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I’m back in London after a whirlwind trip to Delhi to attend the wedding of Karan Tuli (pictured above), who works for Agatha Paris’s travel retail operations in Asia [and is the son of King Power Group Hong Kong’s Sunil Tuli] to his beautiful bride Jesreen.
[Father and son: Sunil and Karan Tuli arrive in style for a moment that will live forever in both their memories]
I’d always been told that big Indian weddings are one of the great spectacles and experiences in life but this one surely superseded even that billing. Along with a large contingent of travel retail executives, I was privileged to attend an event that not only marked the beginning of a young and loving couple’s married life but one that brought home all the majesty, magic, power, passion and pageantry that is India.
I’ll never forget the scene outside the Taj Palace in Delhi, as traffic was brought to a standstill while the groom, Karan, rode in on a magnificently adorned white horse towards the grounds of the hotel, amid a riot of colour and a cacophany of sound. Guests, passers-by (locals and tourists alike), cheered, clapped, danced and snapped photos as this extraordinary gathering wound its way towards the wedding venue.
[Karan’s proud father, Sunil (above), and sister Karuna (above and below), enjoy the unforgettable spectacle on the streets of Delhi before the wedding ceremony]
[Mondalez Travel Retail’s Jaya Singh, also President of APTRA, enjoys the moment]
[Meter maid: David Spillane does his best to stop the traffic]
[Anglo/Irish alliance: Jonathan Holland and David Spillane dress up in style]
[Street Serenade: Sue Lewis from Crabtree & Evelyn and TRT’s Christine Martin boogie on down the streets of Delhi]
The ceremony that followed was unforgettable in its spectacle, emotion and tradition. As the almost fairy tale-like beautiful bride and handsome groom completed the Pheras (the walking around of sacred fire), one knew one had been cast into a new yet deeply traditional world.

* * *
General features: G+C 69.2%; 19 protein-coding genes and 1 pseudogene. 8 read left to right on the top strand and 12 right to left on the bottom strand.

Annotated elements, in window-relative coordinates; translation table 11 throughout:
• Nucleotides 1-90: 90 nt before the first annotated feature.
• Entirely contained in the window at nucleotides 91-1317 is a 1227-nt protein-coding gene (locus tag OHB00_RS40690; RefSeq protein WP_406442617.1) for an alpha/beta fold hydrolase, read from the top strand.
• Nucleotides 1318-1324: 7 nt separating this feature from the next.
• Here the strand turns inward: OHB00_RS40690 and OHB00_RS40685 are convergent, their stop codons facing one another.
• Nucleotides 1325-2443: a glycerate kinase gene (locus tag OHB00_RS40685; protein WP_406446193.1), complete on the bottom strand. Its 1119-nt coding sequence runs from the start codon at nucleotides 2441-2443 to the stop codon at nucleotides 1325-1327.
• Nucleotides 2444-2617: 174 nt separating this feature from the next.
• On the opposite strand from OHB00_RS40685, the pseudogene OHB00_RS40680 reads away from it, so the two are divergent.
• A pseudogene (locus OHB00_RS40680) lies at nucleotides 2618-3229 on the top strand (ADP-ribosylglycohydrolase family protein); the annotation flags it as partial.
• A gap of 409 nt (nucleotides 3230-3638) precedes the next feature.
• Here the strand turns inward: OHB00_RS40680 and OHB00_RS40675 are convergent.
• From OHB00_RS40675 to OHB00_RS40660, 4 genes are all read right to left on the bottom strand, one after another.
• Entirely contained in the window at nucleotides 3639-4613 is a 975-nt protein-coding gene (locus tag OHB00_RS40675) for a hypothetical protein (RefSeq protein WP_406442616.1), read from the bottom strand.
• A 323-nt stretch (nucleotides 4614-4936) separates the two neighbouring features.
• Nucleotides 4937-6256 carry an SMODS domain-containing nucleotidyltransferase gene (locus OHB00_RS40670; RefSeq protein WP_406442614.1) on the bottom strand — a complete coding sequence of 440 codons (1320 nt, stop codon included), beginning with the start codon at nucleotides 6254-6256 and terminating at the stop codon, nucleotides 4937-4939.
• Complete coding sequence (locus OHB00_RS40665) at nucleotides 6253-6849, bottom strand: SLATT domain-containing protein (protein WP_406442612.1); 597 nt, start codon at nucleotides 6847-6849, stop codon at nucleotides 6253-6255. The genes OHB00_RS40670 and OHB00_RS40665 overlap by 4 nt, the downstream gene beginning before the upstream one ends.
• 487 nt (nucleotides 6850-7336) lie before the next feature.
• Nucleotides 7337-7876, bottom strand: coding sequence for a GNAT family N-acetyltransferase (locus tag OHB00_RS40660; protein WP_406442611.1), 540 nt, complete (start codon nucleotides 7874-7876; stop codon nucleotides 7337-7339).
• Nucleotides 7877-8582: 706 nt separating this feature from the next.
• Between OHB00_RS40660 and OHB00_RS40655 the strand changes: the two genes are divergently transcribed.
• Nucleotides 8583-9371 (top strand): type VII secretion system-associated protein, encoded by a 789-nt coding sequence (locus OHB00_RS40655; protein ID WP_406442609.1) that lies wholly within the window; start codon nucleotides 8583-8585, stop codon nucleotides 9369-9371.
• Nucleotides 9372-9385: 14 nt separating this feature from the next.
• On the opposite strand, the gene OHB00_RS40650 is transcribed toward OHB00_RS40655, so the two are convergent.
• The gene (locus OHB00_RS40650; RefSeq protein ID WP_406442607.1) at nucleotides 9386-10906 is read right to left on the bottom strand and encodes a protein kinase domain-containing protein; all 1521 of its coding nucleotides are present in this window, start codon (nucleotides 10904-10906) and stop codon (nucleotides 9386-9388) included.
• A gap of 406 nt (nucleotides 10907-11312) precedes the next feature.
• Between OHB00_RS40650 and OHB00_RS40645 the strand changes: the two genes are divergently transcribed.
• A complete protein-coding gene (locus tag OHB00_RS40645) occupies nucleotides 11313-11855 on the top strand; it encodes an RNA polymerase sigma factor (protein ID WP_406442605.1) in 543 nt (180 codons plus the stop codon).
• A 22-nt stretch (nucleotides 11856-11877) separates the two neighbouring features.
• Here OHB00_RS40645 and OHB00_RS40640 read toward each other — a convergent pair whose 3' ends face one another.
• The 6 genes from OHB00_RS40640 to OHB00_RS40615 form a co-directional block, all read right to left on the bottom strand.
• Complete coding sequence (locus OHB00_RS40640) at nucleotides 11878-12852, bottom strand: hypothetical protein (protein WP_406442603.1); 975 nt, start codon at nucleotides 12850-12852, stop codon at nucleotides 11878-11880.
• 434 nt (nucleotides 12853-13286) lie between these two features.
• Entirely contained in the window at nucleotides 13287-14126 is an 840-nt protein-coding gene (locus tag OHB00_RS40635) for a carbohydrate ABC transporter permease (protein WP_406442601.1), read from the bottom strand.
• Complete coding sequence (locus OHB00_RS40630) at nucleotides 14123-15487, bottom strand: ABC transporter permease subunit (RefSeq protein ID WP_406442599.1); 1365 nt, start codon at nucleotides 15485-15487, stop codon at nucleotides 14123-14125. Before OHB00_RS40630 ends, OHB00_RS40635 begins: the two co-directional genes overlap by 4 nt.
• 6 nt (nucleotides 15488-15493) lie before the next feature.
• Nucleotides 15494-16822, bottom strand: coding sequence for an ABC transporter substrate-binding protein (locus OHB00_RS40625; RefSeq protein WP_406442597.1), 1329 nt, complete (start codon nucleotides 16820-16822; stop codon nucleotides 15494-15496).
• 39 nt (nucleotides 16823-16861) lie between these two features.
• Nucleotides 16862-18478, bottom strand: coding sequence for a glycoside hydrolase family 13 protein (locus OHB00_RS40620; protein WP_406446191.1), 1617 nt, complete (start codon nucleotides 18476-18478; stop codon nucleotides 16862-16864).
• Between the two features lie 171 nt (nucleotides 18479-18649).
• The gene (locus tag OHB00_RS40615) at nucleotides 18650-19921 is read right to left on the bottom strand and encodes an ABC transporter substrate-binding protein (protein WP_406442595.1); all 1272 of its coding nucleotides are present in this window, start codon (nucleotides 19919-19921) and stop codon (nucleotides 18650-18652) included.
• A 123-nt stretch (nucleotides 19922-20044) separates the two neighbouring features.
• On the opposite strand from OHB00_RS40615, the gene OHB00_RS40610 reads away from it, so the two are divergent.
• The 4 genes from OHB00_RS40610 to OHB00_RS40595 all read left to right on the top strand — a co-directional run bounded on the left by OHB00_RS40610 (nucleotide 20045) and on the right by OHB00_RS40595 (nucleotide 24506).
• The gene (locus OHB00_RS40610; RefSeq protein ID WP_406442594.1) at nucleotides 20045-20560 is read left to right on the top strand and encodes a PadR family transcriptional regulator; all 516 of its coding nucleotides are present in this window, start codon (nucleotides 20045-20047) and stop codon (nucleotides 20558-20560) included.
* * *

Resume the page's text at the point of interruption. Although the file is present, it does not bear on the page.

[A lovely shot with the happy couple: (From left) Martin Moodie, Jane Grant, Breeda McLoughlin, Jesreen and Karan Tuli, Colm McLoughlin, Sue Lewis and David Spillane]
As I predicted in my last Blog, the occasion also saw prominent members of the travel retail community as you’d never seen them before, as they entered into the spirit of the occasion by donning turbans and Indian wedding clothing. I must admit to having become quite partial to my temporary new look, which did wonders for my equally traditional follically challenged appearance. My advice to those worried about impending or existing baldness – forget the hairpiece, just wear a turban.
[‘The Turbanitor’: King Power Group Hong Kong Managing Director Antares Cheng dresses up in style]
[A pate in need of protection: Martin Moodie awaits the turban treatment]
[“We don’t usually have this much forehead to cover,” mutters the turban maker as he requests overtime payment – and extra cloth]
[A true cover up: The transformation is complete as Sunil Tuli welcomes a new Indian citizen]
[In the hands of the creator: Acknowledging the craft of the turban maker]
[From Dubai to Delhi: Dubai Duty Free’s Colm and Breeda McLoughlin light up the Indian night]
[Flying Kiwis: Peter Hanson, Director of Aotea New Zealand Souvenirs, and Martin Moodie]
[Colm McLoughlin accepts a US$20 payment from Rémy Cointreau Global Travel Retail Managing Director Peter Sant, not for the latter’s failure to wear a turban but for a trouncing earlier that day in a putting contest at the Taj Palace Hotel, pictured below]
[Toasting the happy couple with a Delhi-tini: Martin Moodie, Revlon’s Art Miller and long-time industry executive John Kammerman in the Taj Palace’s magnificent Orient Express bar]
[Mr and Mrs Kammerman, the latter in an exquisite traditional Korean Hanbok]
After a wonderful evening of celebrations, topped off with a traditional travel retail gathering in the Orient Express Bar (above) at the Taj Palace, it was on to Delhi Airport for a 04.00 flight to Heathrow, via Dubai.
At that hour, my senses may not have been as sharp as usual but they were sufficiently acute to note the general excellence of the airport’s commercial offer. I had not been overly impressed by the Arrivals duty free set-up but in Departures the Delhi Duty Free Services offer was pretty good (and about to be improved via a refurbishment), supported by a generally strong and occasionally excellent specialist retail offer that did really well in conveying the elusive concept of Sense of Place. I was always pleasantly surprised by the sharp improvement in the food & beverage proposition from the airport’s historically slipshod offer. I’ll let the pictures below tell their own story.